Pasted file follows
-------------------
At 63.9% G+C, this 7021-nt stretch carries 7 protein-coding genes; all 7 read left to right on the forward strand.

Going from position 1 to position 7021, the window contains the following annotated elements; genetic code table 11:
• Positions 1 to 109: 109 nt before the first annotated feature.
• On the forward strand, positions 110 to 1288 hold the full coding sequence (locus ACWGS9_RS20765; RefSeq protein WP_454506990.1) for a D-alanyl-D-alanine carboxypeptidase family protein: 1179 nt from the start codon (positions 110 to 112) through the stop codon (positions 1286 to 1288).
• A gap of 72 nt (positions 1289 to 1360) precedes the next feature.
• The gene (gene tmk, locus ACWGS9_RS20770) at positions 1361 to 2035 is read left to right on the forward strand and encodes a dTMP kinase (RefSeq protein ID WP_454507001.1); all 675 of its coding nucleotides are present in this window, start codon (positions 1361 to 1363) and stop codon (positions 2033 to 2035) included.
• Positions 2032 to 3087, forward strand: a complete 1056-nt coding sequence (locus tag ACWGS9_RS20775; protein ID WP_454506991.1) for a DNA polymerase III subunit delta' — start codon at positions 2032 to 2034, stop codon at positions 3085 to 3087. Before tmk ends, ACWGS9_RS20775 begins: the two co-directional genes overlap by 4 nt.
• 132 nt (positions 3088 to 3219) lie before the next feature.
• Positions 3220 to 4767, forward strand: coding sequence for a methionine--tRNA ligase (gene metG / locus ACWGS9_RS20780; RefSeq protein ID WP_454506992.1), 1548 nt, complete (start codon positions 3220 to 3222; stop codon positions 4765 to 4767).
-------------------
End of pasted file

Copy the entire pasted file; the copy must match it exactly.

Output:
At 63.9% G+C, this 7021-nt stretch carries 7 protein-coding genes; all 7 read left to right on the forward strand.

Going from position 1 to position 7021, the window contains the following annotated elements; genetic code table 11:
• Positions 1 to 109: 109 nt before the first annotated feature.
• On the forward strand, positions 110 to 1288 hold the full coding sequence (locus ACWGS9_RS20765; RefSeq protein WP_454506990.1) for a D-alanyl-D-alanine carboxypeptidase family protein: 1179 nt from the start codon (positions 110 to 112) through the stop codon (positions 1286 to 1288).
• A gap of 72 nt (positions 1289 to 1360) precedes the next feature.
• The gene (gene tmk, locus ACWGS9_RS20770) at positions 1361 to 2035 is read left to right on the forward strand and encodes a dTMP kinase (RefSeq protein ID WP_454507001.1); all 675 of its coding nucleotides are present in this window, start codon (positions 1361 to 1363) and stop codon (positions 2033 to 2035) included.
• Positions 2032 to 3087, forward strand: a complete 1056-nt coding sequence (locus tag ACWGS9_RS20775; protein ID WP_454506991.1) for a DNA polymerase III subunit delta' — start codon at positions 2032 to 2034, stop codon at positions 3085 to 3087. Before tmk ends, ACWGS9_RS20775 begins: the two co-directional genes overlap by 4 nt.
• 132 nt (positions 3088 to 3219) lie before the next feature.
• Positions 3220 to 4767, forward strand: coding sequence for a methionine--tRNA ligase (gene metG / locus ACWGS9_RS20780; RefSeq protein ID WP_454506992.1), 1548 nt, complete (start codon positions 3220 to 3222; stop codon positions 4765 to 4767).